We eat a lot of roast chicken.
So last weekend, when he said he really wanted Boeuf Bourguignon, I reported this impostor directly to the police. No, I was more than thrilled NOT to be roasting a chicken, but I was a little intimidated by what the Boeuf Bourguignon might require. I imagined many little steps that would take many long hours.
If you’ve never made or eaten Boeuf Bourguignon, it’s not haute cuisine. It’s a French beef stew, a peasant dish that was probably originally slow-cooked for hours to compensate for the toughness of meat.
In this version (from Ina Garten’s “Barefoot in Paris”), the beef is braised in red wine, beef broth and Cognac in a pot full of carrots, sliced onions, garlic, tomato paste and thyme and then garnished with pearl onions and sautéed mushrooms. It’s so full of flavor, you just want to curl up with it on a cold night and watch “Mr. & Mrs. Smith” for the 15th time and debate whether a thick white sheepskin area rug would be too pimp for the living room or just pimp enough.
Layering this much flavor takes time – about two hours – but it’s worth it, especially if you’re entertaining a few friends the following night, when the stew will taste even better.
You just can’t say that about a roast chicken.
Adapted from Ina Garten’s “Barefoot in Paris”
Makes 6 servings
- 1 tablespoon good olive oil
- 8 ounces bacon, diced
- 2 1/2 pounds chuck beef cut into 1-inch cubes
- Kosher salt
- Freshly ground black pepper
- 1 pound carrots, sliced diagonally into 1-inch chunks
- 2 yellow onions, sliced
- 2 teaspoons chopped garlic (2 cloves)
- 1/2 cup Cognac
- 1 (750 ml.) bottle good dry red wine such as Cote du Rhone or Pinot Noir
- 1 can (2 cups) beef broth
- 1 tablespoon tomato paste
- 1 teaspoon fresh thyme leaves (1/2 teaspoon dried)
- 4 tablespoons unsalted butter at room temperature, divided
- 3 tablespoons all-purpose flour
- 1/2 pound frozen pearl onions
- 1/2 to 1 pound fresh mushrooms, stems discarded, caps thickly sliced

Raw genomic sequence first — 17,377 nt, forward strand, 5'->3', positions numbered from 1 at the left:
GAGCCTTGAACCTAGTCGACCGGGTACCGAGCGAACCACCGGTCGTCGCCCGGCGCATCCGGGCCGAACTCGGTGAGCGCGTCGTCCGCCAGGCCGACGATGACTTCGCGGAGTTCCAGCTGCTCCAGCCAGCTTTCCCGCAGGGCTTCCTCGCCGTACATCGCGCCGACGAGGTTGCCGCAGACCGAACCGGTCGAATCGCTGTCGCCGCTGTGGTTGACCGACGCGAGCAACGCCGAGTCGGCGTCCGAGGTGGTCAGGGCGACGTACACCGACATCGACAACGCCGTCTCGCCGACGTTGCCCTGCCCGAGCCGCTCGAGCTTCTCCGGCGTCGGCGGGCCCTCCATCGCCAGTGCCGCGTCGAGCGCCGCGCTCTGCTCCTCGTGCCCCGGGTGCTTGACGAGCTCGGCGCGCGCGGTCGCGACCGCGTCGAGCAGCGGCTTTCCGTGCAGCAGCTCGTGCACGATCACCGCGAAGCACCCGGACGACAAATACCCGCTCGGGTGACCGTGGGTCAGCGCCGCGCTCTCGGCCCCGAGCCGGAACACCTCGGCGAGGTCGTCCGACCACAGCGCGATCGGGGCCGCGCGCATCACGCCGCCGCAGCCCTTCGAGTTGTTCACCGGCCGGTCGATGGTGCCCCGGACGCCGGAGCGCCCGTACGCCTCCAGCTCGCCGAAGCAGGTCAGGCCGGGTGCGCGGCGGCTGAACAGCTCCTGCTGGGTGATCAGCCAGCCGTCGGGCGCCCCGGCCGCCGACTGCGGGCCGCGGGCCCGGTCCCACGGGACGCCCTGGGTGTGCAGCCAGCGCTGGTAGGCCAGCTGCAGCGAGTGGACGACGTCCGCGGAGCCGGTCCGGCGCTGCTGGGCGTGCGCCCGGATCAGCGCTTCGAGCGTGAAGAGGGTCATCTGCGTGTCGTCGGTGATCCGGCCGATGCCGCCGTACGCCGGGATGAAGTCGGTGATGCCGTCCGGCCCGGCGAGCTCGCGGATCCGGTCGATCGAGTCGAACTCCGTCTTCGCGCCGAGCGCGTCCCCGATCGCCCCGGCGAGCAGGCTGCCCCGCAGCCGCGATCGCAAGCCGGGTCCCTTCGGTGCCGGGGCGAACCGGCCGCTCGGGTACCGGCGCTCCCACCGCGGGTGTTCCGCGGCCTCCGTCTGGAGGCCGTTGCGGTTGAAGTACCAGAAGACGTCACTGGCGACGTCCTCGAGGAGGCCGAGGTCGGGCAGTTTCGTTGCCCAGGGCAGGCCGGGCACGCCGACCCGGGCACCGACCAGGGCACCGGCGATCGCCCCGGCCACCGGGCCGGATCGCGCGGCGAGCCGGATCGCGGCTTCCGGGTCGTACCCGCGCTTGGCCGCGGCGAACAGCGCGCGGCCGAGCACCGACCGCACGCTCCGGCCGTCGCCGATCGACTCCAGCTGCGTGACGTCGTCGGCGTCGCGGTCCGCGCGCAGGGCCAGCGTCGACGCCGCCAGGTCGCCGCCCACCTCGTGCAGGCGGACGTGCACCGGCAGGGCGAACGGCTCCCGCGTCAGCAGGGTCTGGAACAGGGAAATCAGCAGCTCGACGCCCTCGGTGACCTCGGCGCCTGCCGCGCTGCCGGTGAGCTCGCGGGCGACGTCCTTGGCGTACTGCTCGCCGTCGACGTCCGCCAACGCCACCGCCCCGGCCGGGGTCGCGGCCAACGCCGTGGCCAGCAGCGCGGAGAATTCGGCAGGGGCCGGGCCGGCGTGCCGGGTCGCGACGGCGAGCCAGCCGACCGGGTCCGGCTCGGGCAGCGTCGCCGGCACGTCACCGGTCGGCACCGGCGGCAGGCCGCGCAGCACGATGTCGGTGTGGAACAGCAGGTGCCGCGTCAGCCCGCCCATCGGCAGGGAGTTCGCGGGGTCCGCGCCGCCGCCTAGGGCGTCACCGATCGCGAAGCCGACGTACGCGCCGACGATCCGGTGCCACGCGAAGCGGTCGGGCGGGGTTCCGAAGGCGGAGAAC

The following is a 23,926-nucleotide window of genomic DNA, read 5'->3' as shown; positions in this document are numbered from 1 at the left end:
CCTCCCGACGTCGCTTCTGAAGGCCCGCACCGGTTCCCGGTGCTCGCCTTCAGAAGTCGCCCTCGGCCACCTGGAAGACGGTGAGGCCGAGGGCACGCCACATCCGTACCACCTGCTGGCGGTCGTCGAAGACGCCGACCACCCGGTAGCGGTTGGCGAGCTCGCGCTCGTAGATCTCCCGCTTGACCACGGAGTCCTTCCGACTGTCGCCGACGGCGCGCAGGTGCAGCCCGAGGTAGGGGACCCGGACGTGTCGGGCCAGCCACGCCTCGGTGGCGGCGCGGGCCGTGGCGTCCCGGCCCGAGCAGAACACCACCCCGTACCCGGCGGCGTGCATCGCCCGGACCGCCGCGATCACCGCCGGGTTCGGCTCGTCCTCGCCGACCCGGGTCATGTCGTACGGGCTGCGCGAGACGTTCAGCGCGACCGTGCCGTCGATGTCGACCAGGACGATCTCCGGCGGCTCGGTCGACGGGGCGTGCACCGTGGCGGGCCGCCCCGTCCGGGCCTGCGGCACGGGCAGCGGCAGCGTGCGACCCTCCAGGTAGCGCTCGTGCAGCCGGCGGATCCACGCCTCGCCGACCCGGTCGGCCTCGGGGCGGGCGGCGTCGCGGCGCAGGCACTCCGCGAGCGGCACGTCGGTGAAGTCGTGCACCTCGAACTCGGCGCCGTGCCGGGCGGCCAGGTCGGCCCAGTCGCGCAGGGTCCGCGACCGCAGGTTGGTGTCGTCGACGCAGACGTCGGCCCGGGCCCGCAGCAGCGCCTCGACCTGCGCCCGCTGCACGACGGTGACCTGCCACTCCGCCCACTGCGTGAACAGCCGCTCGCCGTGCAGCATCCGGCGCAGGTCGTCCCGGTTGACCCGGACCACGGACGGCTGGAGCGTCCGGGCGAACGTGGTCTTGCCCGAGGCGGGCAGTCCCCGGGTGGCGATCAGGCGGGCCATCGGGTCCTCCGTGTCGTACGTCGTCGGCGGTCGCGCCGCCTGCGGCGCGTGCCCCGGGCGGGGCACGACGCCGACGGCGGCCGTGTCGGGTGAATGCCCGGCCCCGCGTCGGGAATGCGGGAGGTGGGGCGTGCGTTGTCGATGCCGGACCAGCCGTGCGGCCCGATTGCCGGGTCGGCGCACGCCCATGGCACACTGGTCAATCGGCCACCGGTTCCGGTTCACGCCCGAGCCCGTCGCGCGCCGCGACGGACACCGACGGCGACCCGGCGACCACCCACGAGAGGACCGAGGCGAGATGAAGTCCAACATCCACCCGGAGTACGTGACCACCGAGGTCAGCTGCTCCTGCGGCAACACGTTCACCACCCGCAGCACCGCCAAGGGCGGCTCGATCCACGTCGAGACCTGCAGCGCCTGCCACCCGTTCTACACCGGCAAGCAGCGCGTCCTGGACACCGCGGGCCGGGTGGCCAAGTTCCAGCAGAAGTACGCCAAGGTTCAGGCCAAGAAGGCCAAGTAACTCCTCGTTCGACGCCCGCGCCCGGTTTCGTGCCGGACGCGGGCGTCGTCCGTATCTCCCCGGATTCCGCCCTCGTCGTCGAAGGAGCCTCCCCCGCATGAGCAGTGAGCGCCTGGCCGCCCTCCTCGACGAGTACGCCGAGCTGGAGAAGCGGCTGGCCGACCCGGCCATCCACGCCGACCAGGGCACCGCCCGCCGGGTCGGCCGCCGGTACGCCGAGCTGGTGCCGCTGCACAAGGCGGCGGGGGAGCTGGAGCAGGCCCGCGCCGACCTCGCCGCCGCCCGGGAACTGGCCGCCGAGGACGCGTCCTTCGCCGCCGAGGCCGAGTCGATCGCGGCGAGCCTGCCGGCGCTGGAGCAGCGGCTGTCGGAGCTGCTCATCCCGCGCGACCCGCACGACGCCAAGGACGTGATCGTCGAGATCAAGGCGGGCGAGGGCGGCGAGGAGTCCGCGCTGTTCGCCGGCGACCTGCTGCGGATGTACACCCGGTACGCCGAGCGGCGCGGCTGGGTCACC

- Country bread or sourdough, toasted or grilled and rubbed with garlic clove
- 1/2 cup chopped fresh parsley, optional
- Preheat the oven to 250 degrees F.
- Heat the olive oil in a large Dutch oven. Add the diced bacon, and cook over medium heat for 10 minutes, stirring occasionally, until the bacon is lightly browned. Use a slotted spoon to transfer the bacon to a large plate.
- Dry the beef cubes with paper towels, and sprinkle them with salt and pepper. In batches in single layers, sear the beef in the hot oil for 3 to 5 minutes, turning to brown on all sides. Transfer the seared cubes to the plate with the bacon, and continue searing until all the beef is browned. Set aside.
- Toss the carrots, onions, 1 tablespoon of salt and 2 teaspoons of pepper in the fat in the pan. Cook for 10 to 15 minutes, stirring occasionally, until the onions are lightly browned. Add garlic and cook for 1 more minute.
- Add the Cognac, stand back, and ignite with a match to burn off the alcohol. Return the beef and bacon to the pot with the juices.
- Add the wine and enough beef broth to almost cover the meat. Add the tomato paste and thyme. Bring to a simmer, cover the pot with a tight-fitting lid and place it in the oven for about 1 1/4 hours or until the meat and vegetables are very tender when pierced with a fork.
- Combine 2 tablespoons of butter and the flour with a fork, and stir into the stew. Add the frozen onions.
- In a separate skillet, saute the mushrooms in 2 tablespoons of butter for 10 minutes until lightly browned, and then add to the stew.
- Bring the stew to a boil on top of the stove, then lower the heat and simmer for 15 minutes. Season to taste.
- To serve, toast the bread in the toaster or oven. Rub each slice on 1 side with a cut clove of garlic. For each serving, spoon the stew over a slice of bread, and sprinkle with parsley.